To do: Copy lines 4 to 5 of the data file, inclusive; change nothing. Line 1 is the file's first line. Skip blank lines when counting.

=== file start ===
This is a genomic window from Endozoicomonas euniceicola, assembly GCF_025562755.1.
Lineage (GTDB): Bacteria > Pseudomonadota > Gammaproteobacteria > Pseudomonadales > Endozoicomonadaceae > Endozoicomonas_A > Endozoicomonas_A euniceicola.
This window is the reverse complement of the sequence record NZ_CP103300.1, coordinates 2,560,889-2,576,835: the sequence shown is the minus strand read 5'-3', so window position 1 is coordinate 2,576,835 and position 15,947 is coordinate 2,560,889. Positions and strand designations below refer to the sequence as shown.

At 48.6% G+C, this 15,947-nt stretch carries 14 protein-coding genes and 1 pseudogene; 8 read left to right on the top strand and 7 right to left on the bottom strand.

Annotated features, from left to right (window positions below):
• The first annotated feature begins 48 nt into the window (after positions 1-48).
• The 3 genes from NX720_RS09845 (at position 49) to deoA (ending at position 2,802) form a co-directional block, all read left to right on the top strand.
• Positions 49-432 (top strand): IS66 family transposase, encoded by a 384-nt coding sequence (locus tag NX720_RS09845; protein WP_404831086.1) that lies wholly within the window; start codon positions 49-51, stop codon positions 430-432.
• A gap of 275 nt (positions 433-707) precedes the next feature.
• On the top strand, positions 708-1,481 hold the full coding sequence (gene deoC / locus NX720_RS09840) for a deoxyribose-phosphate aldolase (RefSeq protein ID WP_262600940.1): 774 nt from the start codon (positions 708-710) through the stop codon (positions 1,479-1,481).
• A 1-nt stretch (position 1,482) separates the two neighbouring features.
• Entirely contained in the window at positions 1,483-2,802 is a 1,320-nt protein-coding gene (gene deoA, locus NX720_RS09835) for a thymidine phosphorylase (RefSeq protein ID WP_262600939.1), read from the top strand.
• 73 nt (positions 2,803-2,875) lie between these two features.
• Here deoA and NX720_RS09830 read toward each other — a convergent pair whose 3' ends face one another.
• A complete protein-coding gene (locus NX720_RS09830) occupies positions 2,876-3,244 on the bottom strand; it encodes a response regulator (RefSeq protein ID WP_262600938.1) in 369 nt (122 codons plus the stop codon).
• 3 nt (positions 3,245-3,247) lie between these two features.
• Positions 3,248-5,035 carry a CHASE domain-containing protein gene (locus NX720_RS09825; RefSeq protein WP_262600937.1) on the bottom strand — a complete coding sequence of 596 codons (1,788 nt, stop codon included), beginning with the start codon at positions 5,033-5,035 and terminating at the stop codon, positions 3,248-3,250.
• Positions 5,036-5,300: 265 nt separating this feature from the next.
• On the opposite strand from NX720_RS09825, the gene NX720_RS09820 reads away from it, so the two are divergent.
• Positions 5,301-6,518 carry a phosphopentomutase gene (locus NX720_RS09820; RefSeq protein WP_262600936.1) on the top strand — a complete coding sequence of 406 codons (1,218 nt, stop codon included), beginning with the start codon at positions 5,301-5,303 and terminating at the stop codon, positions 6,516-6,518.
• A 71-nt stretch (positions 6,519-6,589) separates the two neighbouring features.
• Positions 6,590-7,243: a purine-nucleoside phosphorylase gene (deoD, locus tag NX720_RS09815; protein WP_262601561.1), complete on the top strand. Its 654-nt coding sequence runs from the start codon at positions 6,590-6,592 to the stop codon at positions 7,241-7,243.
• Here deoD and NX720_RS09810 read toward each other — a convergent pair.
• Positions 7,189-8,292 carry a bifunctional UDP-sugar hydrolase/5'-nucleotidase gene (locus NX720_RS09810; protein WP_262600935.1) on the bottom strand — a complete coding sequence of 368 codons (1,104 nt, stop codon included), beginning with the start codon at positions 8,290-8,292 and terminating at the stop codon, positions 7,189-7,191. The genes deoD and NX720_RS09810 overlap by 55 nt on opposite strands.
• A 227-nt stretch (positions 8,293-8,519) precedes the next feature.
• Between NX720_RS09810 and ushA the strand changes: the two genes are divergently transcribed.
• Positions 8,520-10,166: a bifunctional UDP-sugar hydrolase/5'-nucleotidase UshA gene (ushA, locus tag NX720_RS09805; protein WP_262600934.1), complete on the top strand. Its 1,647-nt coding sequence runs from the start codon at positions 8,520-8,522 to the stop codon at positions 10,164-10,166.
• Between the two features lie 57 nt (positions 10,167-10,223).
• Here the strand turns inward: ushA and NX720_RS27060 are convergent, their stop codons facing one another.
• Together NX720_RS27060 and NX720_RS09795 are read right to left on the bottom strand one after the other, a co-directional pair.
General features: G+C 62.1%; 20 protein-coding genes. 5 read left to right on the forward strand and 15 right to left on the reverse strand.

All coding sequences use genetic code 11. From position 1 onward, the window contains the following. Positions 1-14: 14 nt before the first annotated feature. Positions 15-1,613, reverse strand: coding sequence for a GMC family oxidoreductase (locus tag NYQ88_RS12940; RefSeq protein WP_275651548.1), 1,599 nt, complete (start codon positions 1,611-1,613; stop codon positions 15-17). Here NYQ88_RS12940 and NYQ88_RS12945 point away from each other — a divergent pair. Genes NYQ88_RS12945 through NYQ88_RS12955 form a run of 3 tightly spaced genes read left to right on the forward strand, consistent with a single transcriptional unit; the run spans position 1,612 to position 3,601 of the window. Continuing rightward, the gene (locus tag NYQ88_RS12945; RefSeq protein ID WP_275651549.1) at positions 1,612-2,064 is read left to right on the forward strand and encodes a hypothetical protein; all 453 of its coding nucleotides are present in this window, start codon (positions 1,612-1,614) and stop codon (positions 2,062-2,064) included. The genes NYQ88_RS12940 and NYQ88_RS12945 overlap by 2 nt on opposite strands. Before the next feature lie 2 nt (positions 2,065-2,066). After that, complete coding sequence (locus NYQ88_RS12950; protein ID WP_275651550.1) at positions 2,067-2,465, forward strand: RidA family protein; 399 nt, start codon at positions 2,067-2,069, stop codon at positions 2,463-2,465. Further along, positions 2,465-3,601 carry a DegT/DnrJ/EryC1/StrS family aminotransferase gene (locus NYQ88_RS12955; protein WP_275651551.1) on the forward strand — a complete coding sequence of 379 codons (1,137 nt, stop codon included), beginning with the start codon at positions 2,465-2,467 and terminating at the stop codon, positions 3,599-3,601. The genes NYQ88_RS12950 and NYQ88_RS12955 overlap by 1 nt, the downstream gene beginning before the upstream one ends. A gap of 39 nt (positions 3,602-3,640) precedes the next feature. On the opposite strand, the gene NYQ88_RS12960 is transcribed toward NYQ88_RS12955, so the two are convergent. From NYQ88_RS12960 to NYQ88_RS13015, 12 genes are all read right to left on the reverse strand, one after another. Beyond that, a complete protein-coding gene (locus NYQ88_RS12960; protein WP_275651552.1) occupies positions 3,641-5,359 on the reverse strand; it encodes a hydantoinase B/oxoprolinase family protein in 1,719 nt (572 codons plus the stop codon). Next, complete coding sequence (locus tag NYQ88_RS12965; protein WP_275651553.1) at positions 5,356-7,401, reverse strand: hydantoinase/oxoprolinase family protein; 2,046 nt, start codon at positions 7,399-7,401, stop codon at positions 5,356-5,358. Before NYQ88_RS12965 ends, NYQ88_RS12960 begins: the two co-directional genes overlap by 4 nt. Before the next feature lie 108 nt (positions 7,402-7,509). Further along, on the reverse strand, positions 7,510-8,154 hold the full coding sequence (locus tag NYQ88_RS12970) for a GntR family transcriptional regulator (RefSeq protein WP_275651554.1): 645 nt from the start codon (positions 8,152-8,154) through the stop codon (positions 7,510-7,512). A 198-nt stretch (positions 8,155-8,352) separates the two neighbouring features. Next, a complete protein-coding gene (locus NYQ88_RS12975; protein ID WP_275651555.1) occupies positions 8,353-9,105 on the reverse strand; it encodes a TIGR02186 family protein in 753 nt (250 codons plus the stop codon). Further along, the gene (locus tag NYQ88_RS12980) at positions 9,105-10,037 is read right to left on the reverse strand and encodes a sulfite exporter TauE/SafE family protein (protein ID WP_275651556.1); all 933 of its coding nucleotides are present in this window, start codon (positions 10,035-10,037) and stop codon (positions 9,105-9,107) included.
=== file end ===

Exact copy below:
At 48.6% G+C, this 15,947-nt stretch carries 14 protein-coding genes and 1 pseudogene; 8 read left to right on the top strand and 7 right to left on the bottom strand.

Annotated features, from left to right (window positions below):